Quote:
BS. Look at the unix market when it was dominant. A bazillion flavors of unix from a bazillion different vendors and prices were idiotic across the board.

BS yourself Vinea. Why even say that? You're talking about mainframe and mini computer manufacturers. not only did they all have their own flavor of Unix, but they all had their own processors, etc.

The PC world is very different. Now, everyone uses the same chip families. There is a price mindset. Competition would drive software prices down, not up.

Quote:
Most things killed themselves. Atari...killed itself. Commodore...killed itself. You forget Dell, Gateway, Micron and the other clone makers. You forget how quickly the cost of computing dropped. You forget how quickly real computing power expanded. Without that common platform we wouldn't have had PC based gaming and the HUGE explosion in GPU capabilities because everyone else had their own homegrown graphics capabilities which absolutely killed SGI and pretty much gave everyone a $25,000 SGI class workstation on their desktop with a $150 graphics card.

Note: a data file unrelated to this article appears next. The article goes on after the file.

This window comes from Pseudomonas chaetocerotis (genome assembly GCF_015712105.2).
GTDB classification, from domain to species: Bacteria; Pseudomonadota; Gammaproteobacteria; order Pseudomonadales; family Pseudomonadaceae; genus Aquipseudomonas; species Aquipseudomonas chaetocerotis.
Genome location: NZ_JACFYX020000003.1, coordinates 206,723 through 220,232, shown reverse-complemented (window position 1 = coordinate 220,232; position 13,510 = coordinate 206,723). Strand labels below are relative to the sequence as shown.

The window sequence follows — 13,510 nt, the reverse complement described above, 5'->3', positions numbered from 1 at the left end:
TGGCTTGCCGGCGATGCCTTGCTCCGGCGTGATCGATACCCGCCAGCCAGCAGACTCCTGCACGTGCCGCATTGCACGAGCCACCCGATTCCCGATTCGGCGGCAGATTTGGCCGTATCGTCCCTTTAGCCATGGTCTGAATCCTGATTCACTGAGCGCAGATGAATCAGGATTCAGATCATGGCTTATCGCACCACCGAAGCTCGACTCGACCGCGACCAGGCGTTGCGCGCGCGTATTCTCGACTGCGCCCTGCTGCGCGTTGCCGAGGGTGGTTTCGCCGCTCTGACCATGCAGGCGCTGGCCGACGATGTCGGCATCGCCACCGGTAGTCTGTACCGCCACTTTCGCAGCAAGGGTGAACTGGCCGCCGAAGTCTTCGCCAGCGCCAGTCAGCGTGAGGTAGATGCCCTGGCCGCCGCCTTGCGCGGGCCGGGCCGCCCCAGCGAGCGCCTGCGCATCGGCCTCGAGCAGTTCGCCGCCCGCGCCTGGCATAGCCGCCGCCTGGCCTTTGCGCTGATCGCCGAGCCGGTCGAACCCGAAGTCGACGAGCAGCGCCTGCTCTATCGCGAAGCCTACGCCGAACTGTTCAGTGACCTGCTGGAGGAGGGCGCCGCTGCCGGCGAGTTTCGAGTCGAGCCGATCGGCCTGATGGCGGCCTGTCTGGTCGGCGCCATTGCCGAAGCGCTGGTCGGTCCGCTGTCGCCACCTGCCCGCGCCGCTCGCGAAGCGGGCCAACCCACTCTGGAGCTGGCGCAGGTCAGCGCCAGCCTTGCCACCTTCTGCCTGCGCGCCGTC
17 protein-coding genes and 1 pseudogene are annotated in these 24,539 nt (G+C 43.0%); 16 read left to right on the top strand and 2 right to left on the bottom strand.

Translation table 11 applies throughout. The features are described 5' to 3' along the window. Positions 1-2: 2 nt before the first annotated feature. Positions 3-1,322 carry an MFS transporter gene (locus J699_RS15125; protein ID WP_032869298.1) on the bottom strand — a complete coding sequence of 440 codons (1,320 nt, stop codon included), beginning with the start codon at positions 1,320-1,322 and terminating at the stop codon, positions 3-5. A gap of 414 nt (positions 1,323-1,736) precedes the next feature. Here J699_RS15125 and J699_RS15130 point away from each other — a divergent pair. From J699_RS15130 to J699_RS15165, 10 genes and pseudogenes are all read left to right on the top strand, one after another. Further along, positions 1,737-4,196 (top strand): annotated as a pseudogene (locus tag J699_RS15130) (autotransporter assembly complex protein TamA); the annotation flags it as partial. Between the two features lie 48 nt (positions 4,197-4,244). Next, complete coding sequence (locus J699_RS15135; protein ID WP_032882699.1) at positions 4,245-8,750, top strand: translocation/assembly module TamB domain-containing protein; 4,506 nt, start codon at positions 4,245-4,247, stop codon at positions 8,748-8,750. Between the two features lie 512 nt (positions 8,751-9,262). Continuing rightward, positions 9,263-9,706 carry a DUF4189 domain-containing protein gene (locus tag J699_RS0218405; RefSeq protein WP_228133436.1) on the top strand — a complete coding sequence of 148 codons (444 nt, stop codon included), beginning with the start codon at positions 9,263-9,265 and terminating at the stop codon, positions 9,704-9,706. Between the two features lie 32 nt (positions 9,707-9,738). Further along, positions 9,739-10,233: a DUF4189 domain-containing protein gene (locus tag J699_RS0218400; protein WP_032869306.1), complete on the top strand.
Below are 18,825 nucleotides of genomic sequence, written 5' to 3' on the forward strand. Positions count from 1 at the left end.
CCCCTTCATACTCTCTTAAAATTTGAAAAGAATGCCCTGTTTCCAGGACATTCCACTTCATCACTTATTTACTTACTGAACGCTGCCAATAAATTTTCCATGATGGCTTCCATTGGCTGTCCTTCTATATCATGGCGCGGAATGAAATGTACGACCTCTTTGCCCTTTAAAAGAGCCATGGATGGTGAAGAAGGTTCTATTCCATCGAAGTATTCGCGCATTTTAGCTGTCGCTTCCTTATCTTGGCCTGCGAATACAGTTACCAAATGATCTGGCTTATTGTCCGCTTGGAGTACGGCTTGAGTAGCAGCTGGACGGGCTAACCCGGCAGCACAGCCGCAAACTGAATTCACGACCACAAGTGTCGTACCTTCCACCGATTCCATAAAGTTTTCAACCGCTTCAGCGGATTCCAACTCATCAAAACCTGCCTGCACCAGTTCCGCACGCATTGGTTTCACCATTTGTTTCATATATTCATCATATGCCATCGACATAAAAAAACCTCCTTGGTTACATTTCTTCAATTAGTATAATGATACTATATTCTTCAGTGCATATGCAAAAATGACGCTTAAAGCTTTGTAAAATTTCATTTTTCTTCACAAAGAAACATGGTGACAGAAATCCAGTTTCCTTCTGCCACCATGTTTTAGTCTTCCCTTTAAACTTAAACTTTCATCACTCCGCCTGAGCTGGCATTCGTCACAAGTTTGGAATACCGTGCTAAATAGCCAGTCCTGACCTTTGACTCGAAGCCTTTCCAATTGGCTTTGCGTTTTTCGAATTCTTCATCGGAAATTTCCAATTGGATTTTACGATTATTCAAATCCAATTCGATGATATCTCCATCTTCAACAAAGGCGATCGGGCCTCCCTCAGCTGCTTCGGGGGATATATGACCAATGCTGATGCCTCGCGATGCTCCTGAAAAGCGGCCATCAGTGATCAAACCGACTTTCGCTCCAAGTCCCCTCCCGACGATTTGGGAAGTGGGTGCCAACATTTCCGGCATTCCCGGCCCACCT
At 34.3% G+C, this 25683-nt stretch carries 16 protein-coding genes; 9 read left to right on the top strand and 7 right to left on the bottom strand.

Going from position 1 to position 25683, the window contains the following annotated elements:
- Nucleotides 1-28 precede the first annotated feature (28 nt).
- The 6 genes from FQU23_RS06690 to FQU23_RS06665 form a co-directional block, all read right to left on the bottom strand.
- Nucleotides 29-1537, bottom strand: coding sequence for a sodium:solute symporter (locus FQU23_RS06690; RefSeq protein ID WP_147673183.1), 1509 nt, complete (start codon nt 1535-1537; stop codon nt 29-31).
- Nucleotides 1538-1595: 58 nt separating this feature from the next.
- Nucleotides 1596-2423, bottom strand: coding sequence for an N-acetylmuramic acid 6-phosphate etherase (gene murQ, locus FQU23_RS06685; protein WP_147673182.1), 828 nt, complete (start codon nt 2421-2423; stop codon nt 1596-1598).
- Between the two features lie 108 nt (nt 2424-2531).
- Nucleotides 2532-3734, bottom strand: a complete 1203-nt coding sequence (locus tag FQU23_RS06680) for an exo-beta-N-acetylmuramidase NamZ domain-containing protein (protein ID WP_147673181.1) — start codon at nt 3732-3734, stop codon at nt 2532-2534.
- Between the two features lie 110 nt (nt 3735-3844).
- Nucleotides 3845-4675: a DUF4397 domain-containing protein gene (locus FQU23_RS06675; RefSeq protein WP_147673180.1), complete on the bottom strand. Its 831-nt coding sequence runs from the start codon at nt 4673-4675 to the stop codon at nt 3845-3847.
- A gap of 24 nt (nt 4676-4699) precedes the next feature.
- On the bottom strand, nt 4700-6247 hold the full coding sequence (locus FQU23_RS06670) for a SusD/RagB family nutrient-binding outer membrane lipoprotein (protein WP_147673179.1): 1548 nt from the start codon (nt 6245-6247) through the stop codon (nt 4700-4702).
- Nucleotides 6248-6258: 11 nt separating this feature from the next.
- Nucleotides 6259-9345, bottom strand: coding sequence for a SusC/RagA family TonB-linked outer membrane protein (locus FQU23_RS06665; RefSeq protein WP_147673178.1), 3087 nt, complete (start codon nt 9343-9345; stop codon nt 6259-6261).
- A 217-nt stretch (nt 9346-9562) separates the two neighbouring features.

There was bad management in numerous companies. That's true. But with a lot of these companies, it was the PC that drove them out of business ultimately. They simply couldn't compete against that. They were too small.
Advances were coming no matter what. And as I said, it's been considered that they slowed down with the advent of the PC (as opposed to the pc).

MS has had bad management as well. They've lost billions on other businesses.

Quote:
We were very lucky to have MS and Gates at that important point in history.

I wonder!
post #123 of 153
Quote:
Originally Posted by mdriftmeyer View Post

I'm still waiting for something of intrinsic development value to come out of your thought process on being glad Linux runs Flash slow as well.

Both platforms cut down the time to market for both platforms and gives Adobe a broad pool of free QA developers to help them fix this junk.

It's very simple. I back OS X. I'd like to see it take much more marketshare that it has.

So everything that hinders that progress is something I'd rather not see. If Windows hinders that, I smile at Vista's problems. If Linux distro's have driver problems and such, I smile at that.

I'm just being honest. I don't believe in pretending to think otherwise.